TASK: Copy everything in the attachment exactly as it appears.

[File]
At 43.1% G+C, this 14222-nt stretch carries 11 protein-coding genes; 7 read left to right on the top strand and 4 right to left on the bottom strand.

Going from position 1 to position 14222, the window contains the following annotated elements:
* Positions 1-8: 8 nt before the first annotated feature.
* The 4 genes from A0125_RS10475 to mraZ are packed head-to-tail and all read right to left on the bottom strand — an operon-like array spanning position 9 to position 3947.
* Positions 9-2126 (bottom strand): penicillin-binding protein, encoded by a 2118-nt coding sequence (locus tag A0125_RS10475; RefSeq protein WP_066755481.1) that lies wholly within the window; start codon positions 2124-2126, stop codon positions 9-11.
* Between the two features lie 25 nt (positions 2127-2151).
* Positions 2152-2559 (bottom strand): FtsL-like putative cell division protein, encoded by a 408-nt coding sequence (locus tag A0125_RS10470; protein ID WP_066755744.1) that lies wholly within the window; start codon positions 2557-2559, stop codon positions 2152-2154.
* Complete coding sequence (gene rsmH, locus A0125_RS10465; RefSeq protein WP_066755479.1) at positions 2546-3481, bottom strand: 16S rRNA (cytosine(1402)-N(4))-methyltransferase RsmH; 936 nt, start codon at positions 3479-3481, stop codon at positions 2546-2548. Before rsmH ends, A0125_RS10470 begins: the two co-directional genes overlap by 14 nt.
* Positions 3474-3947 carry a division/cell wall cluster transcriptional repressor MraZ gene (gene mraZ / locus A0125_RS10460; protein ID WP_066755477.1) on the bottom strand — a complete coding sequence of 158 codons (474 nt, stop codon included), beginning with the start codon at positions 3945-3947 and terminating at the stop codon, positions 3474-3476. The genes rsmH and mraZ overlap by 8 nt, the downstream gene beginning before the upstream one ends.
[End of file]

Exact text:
At 43.1% G+C, this 14222-nt stretch carries 11 protein-coding genes; 7 read left to right on the top strand and 4 right to left on the bottom strand.

Going from position 1 to position 14222, the window contains the following annotated elements:
* Positions 1-8: 8 nt before the first annotated feature.
* The 4 genes from A0125_RS10475 to mraZ are packed head-to-tail and all read right to left on the bottom strand — an operon-like array spanning position 9 to position 3947.
* Positions 9-2126 (bottom strand): penicillin-binding protein, encoded by a 2118-nt coding sequence (locus tag A0125_RS10475; RefSeq protein WP_066755481.1) that lies wholly within the window; start codon positions 2124-2126, stop codon positions 9-11.
* Between the two features lie 25 nt (positions 2127-2151).
* Positions 2152-2559 (bottom strand): FtsL-like putative cell division protein, encoded by a 408-nt coding sequence (locus tag A0125_RS10470; protein ID WP_066755744.1) that lies wholly within the window; start codon positions 2557-2559, stop codon positions 2152-2154.
* Complete coding sequence (gene rsmH, locus A0125_RS10465; RefSeq protein WP_066755479.1) at positions 2546-3481, bottom strand: 16S rRNA (cytosine(1402)-N(4))-methyltransferase RsmH; 936 nt, start codon at positions 3479-3481, stop codon at positions 2546-2548. Before rsmH ends, A0125_RS10470 begins: the two co-directional genes overlap by 14 nt.
* Positions 3474-3947 carry a division/cell wall cluster transcriptional repressor MraZ gene (gene mraZ / locus A0125_RS10460; protein ID WP_066755477.1) on the bottom strand — a complete coding sequence of 158 codons (474 nt, stop codon included), beginning with the start codon at positions 3945-3947 and terminating at the stop codon, positions 3474-3476. The genes rsmH and mraZ overlap by 8 nt, the downstream gene beginning before the upstream one ends.